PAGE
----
After a stellar 2015, our reigning Media Network of the Year did more than maintain its momentum in terms of new business and standout work. If anything, PHD went up another gear.
The capture of Volkswagen Group’s £2bn consolidated global media is a transformative win for the Omnicom network, even if it already held the Porsche and Bentley accounts.
From January, PHD will manage all eight brands for the world’s fifth-biggest advertiser and is adding 500 staff globally to service the business. The VW win formed the backbone of PHD’s strongest new-business year since it was launched in 1990.
PHD secured $4bn in pitch wins in 2016, a 28% year-on-year increase, which the network claims was achieved entirely independently of Omnicom Media Group.
New clients include cruise brand Carnival’s global business ($115m), Delta Air Lines in the US ($103m) and Swisse globally ($35m), and PHD added more markets to its international Ferrero account ($17m).
PHD says it is on course to grow revenue by double digits this year and, according to Recma, has had a "perfect year" for pitching with no losses.
Although it is much smaller than rival networks, PHD attributes its success to being smart and delivering bestin-class strategic thinking. The network also opened nine offices this year – in Egypt, France (Biarritz and Lyon), Italy (Verona), Japan, Lebanon, South Korea, Sweden (Gothenburg) and Uganda – bringing the total to 83.
And PHD performed well on the awards front, picking up 350 gongs during the year. It won four Cannes Lions as the lead agency – second only to OMD among the global media networks.
SparkPHD New Zealand did well at the D&AD Awards, taking yellow Pencils in Outdoor and Direct, and one wood in Integrated. While it made waves last year by addressing the impact of artificial intelligence on marketing, PHD doubled down on efforts to set the industry agenda in 2016.
At Cannes, it partnered Kevin Kelly, founding executive editor of Wired, to explore tech trends and set about taking this theme to stages around the world. PHD’s leadership team has remained stable, as Mike Cooper looks towards his tenth anniversary as global chief executive next October.
Last month, EMEA president Hilary Jeffrey was promoted to executive vice-president of the whole network, with her previous role filled by Ian Clarke, central and eastern Europe chief executive of Omnicom Media Group.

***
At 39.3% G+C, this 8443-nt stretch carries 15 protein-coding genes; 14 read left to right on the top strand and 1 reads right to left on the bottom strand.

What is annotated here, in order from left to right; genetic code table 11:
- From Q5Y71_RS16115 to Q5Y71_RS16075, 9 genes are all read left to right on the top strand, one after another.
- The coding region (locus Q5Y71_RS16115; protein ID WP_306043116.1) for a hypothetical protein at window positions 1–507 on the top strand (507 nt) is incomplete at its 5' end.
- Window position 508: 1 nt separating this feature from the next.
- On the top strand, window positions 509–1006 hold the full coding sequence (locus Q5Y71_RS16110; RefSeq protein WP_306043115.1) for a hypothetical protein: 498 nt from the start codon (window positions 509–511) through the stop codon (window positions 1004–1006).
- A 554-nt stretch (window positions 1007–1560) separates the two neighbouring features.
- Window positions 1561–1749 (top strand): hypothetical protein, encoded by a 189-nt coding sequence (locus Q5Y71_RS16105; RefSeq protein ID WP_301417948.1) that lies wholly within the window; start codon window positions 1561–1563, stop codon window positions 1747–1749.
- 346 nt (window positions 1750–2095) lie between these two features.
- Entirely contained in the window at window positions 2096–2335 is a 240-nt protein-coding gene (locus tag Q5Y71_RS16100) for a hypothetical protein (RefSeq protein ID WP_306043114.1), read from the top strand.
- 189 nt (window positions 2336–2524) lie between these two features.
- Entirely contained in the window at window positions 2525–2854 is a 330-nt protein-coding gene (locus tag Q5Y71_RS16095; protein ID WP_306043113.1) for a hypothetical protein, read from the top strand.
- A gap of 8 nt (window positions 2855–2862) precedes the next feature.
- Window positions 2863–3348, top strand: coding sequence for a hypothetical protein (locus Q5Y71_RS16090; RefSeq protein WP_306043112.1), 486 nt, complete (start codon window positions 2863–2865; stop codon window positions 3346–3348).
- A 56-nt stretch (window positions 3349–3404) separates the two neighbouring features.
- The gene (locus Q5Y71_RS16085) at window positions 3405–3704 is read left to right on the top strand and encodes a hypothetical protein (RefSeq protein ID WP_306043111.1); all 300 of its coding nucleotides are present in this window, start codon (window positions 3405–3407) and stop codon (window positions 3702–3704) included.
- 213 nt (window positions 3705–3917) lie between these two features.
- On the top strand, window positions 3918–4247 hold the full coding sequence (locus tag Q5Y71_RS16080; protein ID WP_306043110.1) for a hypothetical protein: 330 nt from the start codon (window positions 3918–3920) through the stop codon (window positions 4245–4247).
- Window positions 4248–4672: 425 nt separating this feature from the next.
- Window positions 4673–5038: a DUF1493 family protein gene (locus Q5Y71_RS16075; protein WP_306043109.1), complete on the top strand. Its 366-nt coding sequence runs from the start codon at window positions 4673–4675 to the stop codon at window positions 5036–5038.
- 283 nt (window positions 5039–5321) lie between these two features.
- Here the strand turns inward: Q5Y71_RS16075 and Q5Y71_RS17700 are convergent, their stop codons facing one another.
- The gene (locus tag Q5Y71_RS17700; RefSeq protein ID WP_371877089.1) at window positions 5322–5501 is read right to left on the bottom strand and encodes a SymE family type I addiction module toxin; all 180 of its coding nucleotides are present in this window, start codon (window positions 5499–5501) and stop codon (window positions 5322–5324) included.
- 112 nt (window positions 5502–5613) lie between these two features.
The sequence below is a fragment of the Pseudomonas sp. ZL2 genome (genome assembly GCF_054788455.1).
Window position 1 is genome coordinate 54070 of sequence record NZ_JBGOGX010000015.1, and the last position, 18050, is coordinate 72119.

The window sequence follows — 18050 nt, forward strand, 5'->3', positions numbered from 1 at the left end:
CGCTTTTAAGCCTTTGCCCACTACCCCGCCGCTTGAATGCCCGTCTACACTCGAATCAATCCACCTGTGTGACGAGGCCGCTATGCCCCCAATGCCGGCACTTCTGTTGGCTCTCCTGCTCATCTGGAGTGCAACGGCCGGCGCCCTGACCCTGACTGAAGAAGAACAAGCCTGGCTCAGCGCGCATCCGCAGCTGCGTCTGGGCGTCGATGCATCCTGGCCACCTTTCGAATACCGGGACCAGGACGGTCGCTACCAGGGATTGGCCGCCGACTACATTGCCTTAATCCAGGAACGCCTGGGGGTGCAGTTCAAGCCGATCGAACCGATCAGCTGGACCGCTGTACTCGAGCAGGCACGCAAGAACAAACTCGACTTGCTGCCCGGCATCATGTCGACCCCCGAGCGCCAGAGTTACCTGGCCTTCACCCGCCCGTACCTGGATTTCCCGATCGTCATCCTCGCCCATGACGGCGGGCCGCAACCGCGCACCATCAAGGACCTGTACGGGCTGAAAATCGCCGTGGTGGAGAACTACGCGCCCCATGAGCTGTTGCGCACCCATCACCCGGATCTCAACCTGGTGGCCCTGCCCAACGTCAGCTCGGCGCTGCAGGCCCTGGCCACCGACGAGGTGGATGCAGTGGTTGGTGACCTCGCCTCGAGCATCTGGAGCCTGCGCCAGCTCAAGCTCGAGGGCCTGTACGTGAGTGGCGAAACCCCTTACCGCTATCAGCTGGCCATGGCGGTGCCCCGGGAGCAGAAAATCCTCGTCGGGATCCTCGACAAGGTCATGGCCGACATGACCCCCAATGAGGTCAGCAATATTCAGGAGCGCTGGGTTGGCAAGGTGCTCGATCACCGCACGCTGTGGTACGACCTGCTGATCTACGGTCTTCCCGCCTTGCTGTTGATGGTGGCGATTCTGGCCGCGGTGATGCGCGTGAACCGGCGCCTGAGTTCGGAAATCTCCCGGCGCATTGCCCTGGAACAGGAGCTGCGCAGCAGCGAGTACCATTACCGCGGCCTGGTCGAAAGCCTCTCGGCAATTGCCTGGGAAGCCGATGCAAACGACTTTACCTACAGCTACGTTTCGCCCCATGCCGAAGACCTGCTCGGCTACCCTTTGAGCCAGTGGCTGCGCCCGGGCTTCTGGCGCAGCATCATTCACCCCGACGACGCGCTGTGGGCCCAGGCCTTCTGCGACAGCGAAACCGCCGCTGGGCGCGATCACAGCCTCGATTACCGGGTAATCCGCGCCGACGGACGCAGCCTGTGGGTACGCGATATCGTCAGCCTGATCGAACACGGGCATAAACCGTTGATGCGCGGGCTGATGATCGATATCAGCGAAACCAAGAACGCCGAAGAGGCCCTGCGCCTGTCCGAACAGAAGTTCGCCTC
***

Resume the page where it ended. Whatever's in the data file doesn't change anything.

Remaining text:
In the US, under chief executive Nathan Brown and head of strategy Will Wiseman, PHD saw an acceleration in new-business wins. One of PHD’s key initiatives is its global exchange programme, which gives staff across its network – and, for the first time this year, included new Omnicom network Hearts & Science – the opportunity to work at the London headquarters for a month.
As we have come to expect from PHD, it was also another strong year for creative work. Inspired by a desire to improve the prospects of rural women, PHD India collaborated with Hindustan Unilever to create a mobile "career academy" for detergent brand Rin – it has earned 13 awards to date.
The Hong Kong office created the Bank of East Asia’s first foray into content marketing with a prank video – portraying two celebrities applying for a tax loan – that went viral.
London did itself proud with an evolution of the Sainsbury’s Christmas campaign during Channel 4’s Gogglebox by turning the show’s cast into animated characters – sparking fond memories of the award-winning Lego ad break created by PHD in 2014.
The sense that PHD places great stock in continuity is clearly felt – none more so than in the UK, where chief executive Daren Rubins must be credited for another successful year. The UK office stormed this year’s Media Week Awards, played a key role in winning the VW business and picked up Viacom’s £10m account.
Carat was a strong contender for Media Network of the Year, as it was in 2015. It started the year with aplomb, retaining the top spot in Recma’s leading global rankings in March.
The network’s new global president, Will Swayne, was able to boast 10% organic revenue growth across existing clients for the second year in a row – double the rate of its peers within Dentsu Aegis Network.
Carat retained $4bn in billings, including GM’s global business without a pitch, Diageo globally and Kellogg in EMEA. It claims to have picked up $1.5bn in new business, including more markets for Coca-Cola, Beiersdorf and General Motors.
The Procter & Gamble win prompted US chief executive Doug Ray to relinquish his global president role – which Carat insisted was not a demotion given Ray was overseeing the world’s biggest media market. In the UK, Carat took the bold move of hiring Mcgarrybowen boss Rick Hirst as chief executive, signalling its intent to break down silos.
Former UK managing director Matthew Hook was promoted to UK and Ireland chief strategy officer at Dentsu Aegis Network.
Hearts & Science
While it’s too early to have the rounded case needed to win Media Network of the Year, Hearts & Science is worthy of a mention. The media agency landscape received a jolt at the end of last year when Omnicom announced it would set up Hearts & Science to service the P&G US business.
Following its launch in April, AT&T consolidated its $4bn media account into the new network just four months later – an apparent endorsement of the innovative, data-driven approach promised by chief executive Scott Hagedorn.
Hearts & Science’s UK launch was announced in September and is being led by Frances Ralston-Good.
Recent winners: PHD (2015); Starcom Mediavest Group (2014); Group M (2013); Carat (2012); Maxus (2011).
(This article first appeared on CampaignLive.co.uk)
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